What is the “2038 effect” and which gadgets might be impacted by it?

It’s possible that the “2038 effect,” which is also known as Y2K38, may cause widespread failure in 2038. A POSIX-based time representation is affected by this problem (Unix Time). Counting the number of seconds since January 1, 1970, at 00:00:00 UTC is what this is all about.

 

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What is the “2038 effect”

Remember the computer apocalypse? That’s what you need to know to understand what the 2038 effect is. As a result of the 2000 effect, the world of computing was thought to have devastating implications that went beyond the domain of computers.

During the end of the twentieth century, many programmers didn’t have a clear picture of what was to come. Instead of having four digits on the dates that show the years, they kept them with two. In 2000, teams would score “00” if they didn’t take into account that it was the year 2000.

So, all of the software that had a date in it would not work. Many important systems, like power, transportation, and banks would end up losing their customers’ data and all accounts would be left at 0. This would cause a chain reaction, and many of these systems would also lose their customers’ data.

Countries spent a lot of money trying to find a way to solve this problem so that there would not be a computer meltdown all over the world. Thanks to this, the damages were very small.

Now that the experts have returned, they are predicting a financial catastrophe comparable to the one we were expecting to see in the year 2000. As a result, Effect 38 will have the greatest impact on the Unix operating system, which is used by both Android and iOS, as well as internet servers and wireless access points.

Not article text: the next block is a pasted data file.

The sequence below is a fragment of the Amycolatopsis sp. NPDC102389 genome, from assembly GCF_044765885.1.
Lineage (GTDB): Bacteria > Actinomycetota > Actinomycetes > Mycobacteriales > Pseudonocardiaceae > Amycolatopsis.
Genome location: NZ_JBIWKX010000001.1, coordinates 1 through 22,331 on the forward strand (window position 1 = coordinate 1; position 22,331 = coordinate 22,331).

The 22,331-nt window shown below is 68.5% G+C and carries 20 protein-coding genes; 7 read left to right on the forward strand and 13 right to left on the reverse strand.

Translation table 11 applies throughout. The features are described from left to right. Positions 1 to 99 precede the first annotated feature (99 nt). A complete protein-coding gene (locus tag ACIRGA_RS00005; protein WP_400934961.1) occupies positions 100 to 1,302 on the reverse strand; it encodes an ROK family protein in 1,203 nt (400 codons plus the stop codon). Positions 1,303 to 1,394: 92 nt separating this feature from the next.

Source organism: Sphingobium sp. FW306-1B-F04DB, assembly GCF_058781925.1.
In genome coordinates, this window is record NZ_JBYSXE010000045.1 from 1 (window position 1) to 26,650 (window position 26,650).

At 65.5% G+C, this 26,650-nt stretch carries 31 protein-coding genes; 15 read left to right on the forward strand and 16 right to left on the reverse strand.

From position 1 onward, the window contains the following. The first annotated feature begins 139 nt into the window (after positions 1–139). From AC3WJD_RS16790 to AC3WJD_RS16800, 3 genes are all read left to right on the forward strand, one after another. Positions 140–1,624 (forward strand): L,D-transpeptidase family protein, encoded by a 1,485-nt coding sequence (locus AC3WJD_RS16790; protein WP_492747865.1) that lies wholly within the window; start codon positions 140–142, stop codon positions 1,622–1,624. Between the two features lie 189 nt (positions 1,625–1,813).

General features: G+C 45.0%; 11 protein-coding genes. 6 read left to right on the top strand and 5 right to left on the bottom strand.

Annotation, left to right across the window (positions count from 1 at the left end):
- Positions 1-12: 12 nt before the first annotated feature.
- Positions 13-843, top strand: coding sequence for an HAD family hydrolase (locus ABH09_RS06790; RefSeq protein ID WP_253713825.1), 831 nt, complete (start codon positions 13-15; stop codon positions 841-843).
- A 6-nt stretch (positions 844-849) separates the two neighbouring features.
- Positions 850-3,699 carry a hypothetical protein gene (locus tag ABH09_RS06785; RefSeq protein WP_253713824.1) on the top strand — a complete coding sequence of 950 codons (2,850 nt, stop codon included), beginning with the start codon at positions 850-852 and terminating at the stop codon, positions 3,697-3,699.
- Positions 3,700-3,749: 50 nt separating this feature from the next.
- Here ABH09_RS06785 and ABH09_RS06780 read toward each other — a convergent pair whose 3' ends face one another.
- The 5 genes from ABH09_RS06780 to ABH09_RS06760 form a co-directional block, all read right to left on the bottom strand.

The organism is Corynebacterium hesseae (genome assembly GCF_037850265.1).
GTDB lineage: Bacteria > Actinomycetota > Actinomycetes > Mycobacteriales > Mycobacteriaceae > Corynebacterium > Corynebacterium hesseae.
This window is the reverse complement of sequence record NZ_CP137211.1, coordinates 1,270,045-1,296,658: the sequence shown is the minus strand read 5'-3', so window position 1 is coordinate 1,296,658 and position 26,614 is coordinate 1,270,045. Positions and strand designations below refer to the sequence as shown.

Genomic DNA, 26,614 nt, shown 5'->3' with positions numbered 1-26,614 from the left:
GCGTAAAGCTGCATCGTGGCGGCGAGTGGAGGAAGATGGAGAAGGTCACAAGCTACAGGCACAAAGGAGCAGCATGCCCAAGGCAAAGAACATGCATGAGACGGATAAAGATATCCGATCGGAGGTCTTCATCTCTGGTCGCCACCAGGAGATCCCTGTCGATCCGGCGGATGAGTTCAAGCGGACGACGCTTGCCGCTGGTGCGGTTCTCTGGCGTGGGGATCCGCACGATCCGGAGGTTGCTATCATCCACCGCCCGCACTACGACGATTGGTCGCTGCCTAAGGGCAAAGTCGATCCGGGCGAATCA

UNIX maintained track of time via a 32-bit counting system. This 32-bit system, which remains the de facto norm for modern computers, began counting forward on January 1st, 1970 at 00:00:00 UTC. This counter has a finite number of seconds that it can count between +(2^31 – 1) and -(2^31 – 1), which is equal to 2,147,483,647 seconds in both directions. While 2 billion seconds seems like a long time (and it is), this system will nonetheless exactly count its final second on 19th January 2038 at 03:14:07.

Once this date passes, the counter will begin counting in the negative direction, prompting computers to reset to December 13th, 1901, resulting in a variety of faults in every modern 32-bit computer.

 

How 2038 Problem could affect the world

Even though everything appears to be a near-biblical calamity on paper, there isn’t much to be concerned about. Think about the fact that 32-bit processors have been phased out in favor of 64-bit processors for years, and also that even though 64-bit processors have a bigger bit capacity, it would take hundreds of years for that problem to persist.

 

When Microsoft released Windows XP Professional in 2005, 64-bit versions of the operating system were available. Apple’s macOS operating system has been exclusively 64-bit since Mac OS X 10.7 “Lion” in 2011, and the first Android phones with 64-bit processors began to be released in 2014.

If 32 bits are already becoming obsolete in 2017, it makes sense to think that by 2038, even the 64-bit ones that are being switched over will also be gone. If you think about it, technology is moving so quickly that it’s not likely that we will even remember 32 bits in 20 years.

 

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